“Ultimately, it is up to the township,” he said. Bishop said during other projects he’s worked on where holding provisions have been in place, a substantial amount of work was still able to be done, the holding provisions lifted not long before occupancy of the properties. He used the example of the condominium development on Wallings Way.
Harrison said that situation was different, as that holding provision had been issued by the municipality, this one by the OMB.
Since the time of the ruling, the OMB has been replaced by a new local tribunal system.
Bishop said the situation was like nothing he’s seen in his 25-year career in the county.
“The stumbling block for us at council is the OMB decision,” said Mayor Andrea Roberts, who stressed how important it was that the project proceed.
As soon as all the requirements were in place, Roberts said council could call a special meeting so that construction can begin as soon as possible.
“Council’s on notice,” Roberts said. “We need 48 hours. Our hands are tied with that OMB decision.”
Bishop stressed he would just like to come to whatever agreement would allow construction to proceed as soon as possible.
“What we need is a game plan going forward, so this building can start coming out the ground,” he said, adding he’d like to sit down with Harrison and the municipality’s solicitor.
Harrison agreed there’d be benefit to such a meeting.
“I’d like to get in the same room, agree with what changes are going to be done, and get them done,” she said.
“What I want to do is go away with a strong feeling that the township and developer are on the same page,” said Councillor John Smith.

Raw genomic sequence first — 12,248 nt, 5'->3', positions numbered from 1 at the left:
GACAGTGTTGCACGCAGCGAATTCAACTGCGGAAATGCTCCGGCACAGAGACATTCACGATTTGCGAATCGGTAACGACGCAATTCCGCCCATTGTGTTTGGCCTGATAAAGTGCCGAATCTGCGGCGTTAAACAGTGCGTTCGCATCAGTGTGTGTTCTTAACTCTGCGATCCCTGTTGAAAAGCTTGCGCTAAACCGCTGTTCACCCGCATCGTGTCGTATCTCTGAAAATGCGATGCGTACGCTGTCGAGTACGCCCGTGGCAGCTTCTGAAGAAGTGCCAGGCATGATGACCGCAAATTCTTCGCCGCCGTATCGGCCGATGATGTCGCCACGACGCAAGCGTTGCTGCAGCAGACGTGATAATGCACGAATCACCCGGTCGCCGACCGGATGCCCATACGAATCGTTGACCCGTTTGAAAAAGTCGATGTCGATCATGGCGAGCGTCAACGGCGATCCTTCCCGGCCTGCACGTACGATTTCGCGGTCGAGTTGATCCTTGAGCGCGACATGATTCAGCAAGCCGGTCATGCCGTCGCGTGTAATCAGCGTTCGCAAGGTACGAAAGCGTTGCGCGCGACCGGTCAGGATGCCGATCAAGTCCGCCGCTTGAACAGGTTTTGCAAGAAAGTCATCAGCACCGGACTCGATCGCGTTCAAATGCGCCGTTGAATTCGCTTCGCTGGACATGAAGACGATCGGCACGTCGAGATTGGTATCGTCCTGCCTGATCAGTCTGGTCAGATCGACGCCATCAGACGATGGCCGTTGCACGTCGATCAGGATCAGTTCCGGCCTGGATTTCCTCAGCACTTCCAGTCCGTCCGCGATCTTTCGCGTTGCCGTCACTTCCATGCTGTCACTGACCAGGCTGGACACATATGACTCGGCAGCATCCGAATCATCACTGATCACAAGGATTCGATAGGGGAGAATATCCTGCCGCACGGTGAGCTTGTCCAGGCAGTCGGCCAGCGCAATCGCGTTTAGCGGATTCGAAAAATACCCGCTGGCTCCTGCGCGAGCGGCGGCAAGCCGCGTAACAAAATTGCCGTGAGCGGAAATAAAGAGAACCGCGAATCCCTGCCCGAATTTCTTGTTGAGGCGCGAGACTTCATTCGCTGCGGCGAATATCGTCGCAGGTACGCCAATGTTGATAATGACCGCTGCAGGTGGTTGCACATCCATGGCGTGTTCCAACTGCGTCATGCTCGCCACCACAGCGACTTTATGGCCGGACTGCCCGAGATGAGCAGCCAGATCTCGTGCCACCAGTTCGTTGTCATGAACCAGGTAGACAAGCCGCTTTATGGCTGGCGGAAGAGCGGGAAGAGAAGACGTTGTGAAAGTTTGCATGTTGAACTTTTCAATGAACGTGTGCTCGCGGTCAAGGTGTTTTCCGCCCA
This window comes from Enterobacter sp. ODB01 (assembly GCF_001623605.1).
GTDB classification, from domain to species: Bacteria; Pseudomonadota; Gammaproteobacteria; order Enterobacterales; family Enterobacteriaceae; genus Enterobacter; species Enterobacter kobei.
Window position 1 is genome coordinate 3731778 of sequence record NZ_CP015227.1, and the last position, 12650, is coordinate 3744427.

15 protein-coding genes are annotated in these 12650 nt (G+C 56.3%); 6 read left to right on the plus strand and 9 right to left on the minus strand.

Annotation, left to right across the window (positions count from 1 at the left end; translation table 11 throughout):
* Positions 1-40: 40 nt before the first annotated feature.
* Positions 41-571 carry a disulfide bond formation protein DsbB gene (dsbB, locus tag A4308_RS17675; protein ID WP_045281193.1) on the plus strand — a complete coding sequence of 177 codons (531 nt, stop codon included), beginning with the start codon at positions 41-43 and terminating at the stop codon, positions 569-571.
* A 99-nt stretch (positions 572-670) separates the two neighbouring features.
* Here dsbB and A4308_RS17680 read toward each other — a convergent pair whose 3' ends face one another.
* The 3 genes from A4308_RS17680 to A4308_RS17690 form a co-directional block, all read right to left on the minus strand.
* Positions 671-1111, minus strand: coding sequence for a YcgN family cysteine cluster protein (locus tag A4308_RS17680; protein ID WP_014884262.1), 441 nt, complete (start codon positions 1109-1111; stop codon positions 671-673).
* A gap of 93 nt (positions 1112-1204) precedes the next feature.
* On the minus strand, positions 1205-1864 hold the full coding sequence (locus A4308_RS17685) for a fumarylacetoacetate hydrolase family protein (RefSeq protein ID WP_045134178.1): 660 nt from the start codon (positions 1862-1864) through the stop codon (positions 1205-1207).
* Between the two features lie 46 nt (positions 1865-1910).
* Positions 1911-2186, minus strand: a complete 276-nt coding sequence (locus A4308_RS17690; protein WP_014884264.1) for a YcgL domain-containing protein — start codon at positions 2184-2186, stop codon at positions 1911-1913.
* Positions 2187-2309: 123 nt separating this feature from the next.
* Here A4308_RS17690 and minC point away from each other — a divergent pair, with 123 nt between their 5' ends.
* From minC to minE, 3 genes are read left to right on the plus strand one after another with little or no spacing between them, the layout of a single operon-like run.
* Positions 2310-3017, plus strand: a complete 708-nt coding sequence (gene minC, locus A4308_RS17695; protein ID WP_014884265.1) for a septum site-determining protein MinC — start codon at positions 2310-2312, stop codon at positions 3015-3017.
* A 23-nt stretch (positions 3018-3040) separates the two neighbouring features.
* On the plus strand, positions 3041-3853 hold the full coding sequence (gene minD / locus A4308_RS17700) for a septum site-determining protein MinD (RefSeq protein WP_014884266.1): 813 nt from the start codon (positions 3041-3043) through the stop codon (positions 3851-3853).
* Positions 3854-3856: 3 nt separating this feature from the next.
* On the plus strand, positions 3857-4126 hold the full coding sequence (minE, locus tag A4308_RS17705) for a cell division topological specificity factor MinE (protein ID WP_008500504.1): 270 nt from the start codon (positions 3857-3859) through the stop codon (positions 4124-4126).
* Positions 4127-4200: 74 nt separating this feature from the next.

It was agreed that Bishop would meet with Harrison and the municipality’s solicitor as soon as the lawyer’s schedule allowed.
The lengthy and circular conversation went on for more than an hour, Deputy Mayor Pat Kennedy quipping near its conc lusion that he was just as confused as when it began. Kennedy stressed he just wanted to see the project move forward.
“If you need a building permit, I’m prepared to stay here until we get it done,” Kennedy told Mardimae.
Mardimae said with site plan and drinking water agreements in place, he’d like to have the building permit by mid-August.
“The municipality has final authority to approve occupancy,” he said, adding this was an additional control mechanism for council.
Former Dysart mayor Murray Fearrey was part of the delegation with Mardimae, introduced as a consultant.
“My concern going out of here today, is that we haven’t gotten any certainty,” Fearrey said. “It’s going to be a legal opinion – they’re not always right, they’re an opinion. And I don’t think that clause would have gone in the OMB order if it didn’t give council some flexibility to manoeuvre.”
Fearrey’s sentiment was echoed by Smith.
“Remember that lawyers provide advice, they do not make decisions,” Smith said.
When it comes to water supply, a 280-foot test well was drilled on the site and has revealed that enough water can be provided for the development, without negatively impacting neighbouring wells, according to Kevin Warner, a senior project manager and hydrologist with environmental consultancy Cambium.
Warner told councillors a 24-hour pumping test was performed and had done testing at a well on an adjacent property.
While the company issued a well survey in the area, “we had quite a few decline,” Warner said, adding this is not unusual, as people can be hesitant about having a company working in their wells.
“We did express the study was to their benefit,” he said.